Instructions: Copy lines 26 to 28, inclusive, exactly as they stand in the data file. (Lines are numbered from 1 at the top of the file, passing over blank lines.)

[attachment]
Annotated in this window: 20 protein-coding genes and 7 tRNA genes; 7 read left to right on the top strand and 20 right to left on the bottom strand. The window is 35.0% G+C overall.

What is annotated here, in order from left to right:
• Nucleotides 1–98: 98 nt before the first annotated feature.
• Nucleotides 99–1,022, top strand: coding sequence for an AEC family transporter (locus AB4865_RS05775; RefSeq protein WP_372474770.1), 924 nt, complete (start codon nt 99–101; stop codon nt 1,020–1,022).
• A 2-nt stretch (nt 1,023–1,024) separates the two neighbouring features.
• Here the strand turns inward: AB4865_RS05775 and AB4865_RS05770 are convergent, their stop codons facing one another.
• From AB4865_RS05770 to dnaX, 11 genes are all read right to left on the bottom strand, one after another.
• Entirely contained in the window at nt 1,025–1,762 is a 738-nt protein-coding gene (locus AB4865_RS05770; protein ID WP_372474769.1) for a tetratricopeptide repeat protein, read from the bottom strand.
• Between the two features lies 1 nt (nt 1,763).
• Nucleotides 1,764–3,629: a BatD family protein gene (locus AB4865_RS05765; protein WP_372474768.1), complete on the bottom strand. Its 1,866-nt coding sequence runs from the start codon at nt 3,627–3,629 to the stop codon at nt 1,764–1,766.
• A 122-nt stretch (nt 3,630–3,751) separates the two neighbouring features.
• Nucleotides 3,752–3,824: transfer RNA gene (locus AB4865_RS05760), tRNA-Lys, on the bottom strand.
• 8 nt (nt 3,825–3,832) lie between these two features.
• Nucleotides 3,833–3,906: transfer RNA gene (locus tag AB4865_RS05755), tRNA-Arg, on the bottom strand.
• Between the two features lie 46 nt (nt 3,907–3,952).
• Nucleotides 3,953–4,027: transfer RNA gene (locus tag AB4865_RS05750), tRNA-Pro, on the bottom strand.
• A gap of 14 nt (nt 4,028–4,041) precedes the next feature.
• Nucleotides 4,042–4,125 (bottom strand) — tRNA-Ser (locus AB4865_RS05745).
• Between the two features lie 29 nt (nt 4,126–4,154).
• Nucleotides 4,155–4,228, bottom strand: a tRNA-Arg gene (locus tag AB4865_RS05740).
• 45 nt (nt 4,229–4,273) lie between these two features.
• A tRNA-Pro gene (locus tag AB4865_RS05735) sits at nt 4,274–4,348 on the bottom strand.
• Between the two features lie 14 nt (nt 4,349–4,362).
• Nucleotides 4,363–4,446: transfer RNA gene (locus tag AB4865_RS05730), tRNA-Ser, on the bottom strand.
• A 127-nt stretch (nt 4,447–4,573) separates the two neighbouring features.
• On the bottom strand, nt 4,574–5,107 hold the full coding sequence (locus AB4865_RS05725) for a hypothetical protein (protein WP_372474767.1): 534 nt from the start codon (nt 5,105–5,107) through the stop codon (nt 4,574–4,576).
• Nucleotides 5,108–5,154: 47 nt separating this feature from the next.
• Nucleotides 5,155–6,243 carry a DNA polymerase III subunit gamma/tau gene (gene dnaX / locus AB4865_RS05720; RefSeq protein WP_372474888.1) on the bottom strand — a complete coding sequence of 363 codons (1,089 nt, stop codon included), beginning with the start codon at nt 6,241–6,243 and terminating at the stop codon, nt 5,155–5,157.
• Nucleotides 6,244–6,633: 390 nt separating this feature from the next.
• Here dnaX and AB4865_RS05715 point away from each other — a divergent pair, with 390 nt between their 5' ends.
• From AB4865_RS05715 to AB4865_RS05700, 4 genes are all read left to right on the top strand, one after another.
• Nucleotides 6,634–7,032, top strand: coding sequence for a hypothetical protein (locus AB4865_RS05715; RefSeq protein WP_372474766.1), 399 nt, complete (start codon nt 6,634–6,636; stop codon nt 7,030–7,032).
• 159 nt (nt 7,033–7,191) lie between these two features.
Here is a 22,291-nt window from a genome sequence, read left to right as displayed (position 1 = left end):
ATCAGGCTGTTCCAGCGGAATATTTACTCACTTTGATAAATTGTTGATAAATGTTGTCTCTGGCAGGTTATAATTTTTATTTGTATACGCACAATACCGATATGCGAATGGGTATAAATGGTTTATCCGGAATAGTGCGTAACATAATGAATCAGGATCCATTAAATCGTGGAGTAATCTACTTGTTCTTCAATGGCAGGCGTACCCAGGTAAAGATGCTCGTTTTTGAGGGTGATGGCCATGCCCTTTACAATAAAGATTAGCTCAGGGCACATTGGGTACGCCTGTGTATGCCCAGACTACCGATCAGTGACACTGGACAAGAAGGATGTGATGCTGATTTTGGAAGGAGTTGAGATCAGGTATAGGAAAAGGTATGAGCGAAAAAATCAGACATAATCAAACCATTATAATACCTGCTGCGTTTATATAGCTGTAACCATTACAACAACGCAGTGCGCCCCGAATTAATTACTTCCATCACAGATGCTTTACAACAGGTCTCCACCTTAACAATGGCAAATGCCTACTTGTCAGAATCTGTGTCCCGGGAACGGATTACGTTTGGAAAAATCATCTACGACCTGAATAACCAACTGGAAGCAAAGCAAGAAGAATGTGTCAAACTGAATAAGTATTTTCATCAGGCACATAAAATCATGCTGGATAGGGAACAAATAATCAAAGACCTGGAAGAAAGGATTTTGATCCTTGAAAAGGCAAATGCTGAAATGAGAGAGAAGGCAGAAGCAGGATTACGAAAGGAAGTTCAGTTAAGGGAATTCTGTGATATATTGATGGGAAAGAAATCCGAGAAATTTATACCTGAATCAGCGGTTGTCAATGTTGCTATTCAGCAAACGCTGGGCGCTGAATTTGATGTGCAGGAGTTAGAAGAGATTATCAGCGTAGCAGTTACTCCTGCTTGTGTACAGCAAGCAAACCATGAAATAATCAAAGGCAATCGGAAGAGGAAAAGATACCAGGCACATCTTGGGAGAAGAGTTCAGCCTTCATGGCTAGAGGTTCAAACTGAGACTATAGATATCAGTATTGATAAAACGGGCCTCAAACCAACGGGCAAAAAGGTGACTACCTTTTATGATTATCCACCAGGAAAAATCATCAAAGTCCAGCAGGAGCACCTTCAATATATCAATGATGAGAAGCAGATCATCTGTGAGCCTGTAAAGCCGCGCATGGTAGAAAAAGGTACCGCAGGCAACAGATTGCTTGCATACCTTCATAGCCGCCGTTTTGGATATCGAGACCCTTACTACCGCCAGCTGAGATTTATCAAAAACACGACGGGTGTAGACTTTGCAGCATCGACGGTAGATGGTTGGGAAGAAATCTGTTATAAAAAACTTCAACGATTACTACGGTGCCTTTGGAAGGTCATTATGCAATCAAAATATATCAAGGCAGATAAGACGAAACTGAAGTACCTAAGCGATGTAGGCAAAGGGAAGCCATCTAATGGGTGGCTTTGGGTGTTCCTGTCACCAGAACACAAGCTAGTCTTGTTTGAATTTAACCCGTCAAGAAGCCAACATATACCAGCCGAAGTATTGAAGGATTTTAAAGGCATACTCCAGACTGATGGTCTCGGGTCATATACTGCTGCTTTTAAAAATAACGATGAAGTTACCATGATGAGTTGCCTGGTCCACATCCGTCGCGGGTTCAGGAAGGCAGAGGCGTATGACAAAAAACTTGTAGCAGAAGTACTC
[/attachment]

• On the bottom strand, nt 4,574–5,107 hold the full coding sequence (locus AB4865_RS05725) for a hypothetical protein (protein WP_372474767.1): 534 nt from the start codon (nt 5,105–5,107) through the stop codon (nt 4,574–4,576).
• Nucleotides 5,108–5,154: 47 nt separating this feature from the next.
• Nucleotides 5,155–6,243 carry a DNA polymerase III subunit gamma/tau gene (gene dnaX / locus AB4865_RS05720; RefSeq protein WP_372474888.1) on the bottom strand — a complete coding sequence of 363 codons (1,089 nt, stop codon included), beginning with the start codon at nt 6,241–6,243 and terminating at the stop codon, nt 5,155–5,157.